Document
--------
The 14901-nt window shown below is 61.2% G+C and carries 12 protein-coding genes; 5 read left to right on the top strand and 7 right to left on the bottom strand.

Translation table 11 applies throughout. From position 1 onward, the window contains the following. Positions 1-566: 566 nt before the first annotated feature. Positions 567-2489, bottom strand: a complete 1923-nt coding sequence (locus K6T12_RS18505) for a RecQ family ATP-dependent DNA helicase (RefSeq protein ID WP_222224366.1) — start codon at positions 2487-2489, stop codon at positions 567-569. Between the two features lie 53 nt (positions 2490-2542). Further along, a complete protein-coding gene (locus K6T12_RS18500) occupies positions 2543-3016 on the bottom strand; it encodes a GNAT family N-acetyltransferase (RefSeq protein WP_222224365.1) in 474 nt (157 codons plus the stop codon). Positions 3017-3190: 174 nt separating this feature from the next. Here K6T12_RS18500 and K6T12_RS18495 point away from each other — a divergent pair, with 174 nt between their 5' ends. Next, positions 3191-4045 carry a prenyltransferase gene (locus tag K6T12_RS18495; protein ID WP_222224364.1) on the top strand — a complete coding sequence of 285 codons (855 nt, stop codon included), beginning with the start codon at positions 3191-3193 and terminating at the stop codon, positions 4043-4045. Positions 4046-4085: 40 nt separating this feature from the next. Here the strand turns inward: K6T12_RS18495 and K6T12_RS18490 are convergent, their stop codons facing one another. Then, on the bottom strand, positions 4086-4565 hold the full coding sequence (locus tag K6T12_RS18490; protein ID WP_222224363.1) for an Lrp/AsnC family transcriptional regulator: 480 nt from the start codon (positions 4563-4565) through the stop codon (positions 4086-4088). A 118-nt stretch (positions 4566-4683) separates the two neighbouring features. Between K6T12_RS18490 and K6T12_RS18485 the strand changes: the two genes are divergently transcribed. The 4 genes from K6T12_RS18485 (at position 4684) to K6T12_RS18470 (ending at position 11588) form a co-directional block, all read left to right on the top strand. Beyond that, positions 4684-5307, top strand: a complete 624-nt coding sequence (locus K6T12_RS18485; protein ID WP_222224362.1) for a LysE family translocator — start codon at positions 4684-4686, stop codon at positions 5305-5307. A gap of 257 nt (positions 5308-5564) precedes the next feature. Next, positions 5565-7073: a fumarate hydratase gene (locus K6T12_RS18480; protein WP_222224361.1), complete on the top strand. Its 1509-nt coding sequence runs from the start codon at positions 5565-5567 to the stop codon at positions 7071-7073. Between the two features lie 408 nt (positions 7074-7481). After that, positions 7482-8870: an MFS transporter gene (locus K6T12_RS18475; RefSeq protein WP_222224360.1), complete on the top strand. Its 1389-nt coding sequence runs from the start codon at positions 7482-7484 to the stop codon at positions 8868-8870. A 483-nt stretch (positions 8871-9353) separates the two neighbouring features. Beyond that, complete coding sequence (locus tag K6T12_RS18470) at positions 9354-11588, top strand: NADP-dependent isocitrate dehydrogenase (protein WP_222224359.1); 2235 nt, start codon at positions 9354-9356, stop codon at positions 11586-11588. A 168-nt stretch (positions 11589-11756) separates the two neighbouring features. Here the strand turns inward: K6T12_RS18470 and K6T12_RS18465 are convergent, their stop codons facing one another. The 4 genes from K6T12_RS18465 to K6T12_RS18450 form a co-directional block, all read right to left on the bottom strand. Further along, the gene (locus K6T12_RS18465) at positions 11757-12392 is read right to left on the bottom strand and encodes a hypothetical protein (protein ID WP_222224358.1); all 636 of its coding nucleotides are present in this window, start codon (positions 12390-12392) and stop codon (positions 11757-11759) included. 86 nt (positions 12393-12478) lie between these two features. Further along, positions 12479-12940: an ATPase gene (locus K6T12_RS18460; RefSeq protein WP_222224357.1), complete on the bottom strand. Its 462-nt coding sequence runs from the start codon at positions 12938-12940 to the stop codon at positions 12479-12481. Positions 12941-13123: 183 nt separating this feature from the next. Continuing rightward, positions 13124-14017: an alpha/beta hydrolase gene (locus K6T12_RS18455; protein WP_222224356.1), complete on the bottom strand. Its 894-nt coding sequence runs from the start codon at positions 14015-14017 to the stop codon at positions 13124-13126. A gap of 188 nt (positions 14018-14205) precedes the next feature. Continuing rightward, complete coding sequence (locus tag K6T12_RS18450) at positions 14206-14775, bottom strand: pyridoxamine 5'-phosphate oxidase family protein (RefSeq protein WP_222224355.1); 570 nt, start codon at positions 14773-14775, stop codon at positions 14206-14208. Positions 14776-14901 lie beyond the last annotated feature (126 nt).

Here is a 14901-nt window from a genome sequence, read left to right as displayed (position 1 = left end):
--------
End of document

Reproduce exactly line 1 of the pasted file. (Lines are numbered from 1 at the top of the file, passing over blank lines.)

The 14901-nt window shown below is 61.2% G+C and carries 12 protein-coding genes; 5 read left to right on the top strand and 7 right to left on the bottom strand.